Iwi Entities are the beneficiaries of NZ Māori Council Actions

Ngāi Tahu elder calls for the Māori Council to be scrapped

Updated at 9:53 am on 21 October 2013 (Radio New Zealand: News)

A Ngāi Tahu leader says the Māori Council needs tō be allowed tō die a peaceful death, and the Iwi Leaders Forum should take up the role as the main pan-tribal body.

Sir Tīpene O’Regan says the Māori Council was established during a time when the Government had quite a paternal attitude toward Māori, and it is a relic of the past.

He says the Māori Council has served a valuable purpose as a convening entity tō summon tangata whenua to various debates and discussions.

But Sir Tīpene says the Māori Council has gone past its used-by date.

He says the council is an institutional structure and its current format was invented by the National Government in the 1960s as a paternalistic device for exercising bureaucratic control over Māori.

The Ngāi Tahu elder says the make-up of the Iwi Leader’s Forum, with a decent substructure of tribal rūnanga behind it, is infinitely preferable.

He says during his involvement with the council and the litigation against the Crown, the council itself never produced any evidence, and it didn’t provide any affidavits of any substance – it was always a convenor – rather than a driver and a thinker.

Sir Tīpene says the Māori Council shouldn’t really be allowed to hang on to its payment from the Crown, it should be allowed tō die a peaceful death.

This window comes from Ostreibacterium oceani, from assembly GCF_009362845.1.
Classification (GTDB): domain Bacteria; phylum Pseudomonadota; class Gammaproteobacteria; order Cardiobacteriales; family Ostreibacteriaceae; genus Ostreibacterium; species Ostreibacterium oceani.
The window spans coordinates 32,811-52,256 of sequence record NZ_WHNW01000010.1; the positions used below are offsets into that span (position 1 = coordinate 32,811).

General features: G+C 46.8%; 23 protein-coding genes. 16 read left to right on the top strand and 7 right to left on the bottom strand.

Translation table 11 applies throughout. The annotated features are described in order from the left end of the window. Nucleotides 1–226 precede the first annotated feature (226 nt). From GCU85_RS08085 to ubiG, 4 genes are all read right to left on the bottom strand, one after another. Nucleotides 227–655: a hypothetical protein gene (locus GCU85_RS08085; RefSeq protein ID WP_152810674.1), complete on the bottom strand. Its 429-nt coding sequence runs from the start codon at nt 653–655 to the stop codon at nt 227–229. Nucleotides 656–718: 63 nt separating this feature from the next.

Māori Council calls Ngāi Tahu ungrateful

In response, the Māori Council says Sir Tīpene O’Regan is ungrateful about the hand that gave his tribe their largesse.

Council co-chair Mānu Paul says he’s quite surprised Sir Tīpene has made the remarks, given he was instrumental with the council in gaining fishing quota for all iwi, leading to Māori owning close tō 50% of the fishery.

He says all of the benefits that Te Wai Pounamu accrued under the leadership advice of Sir Tīpene O’Regan, were acquired by the Māori Council.

Mr Paul says some Māori leaders need tō realise just where their support has come from, and who was responsible for getting it.

He says the Māori Council has proved that it is needed by taking recent Waitangi Tribunal claims on water and the radio spectrum.

Mr Paul says the Māori Council is the only true pan-tribal entity that spearheads Māori rights.

The legislation that oversees the Māori Council is currently under review by the Government.

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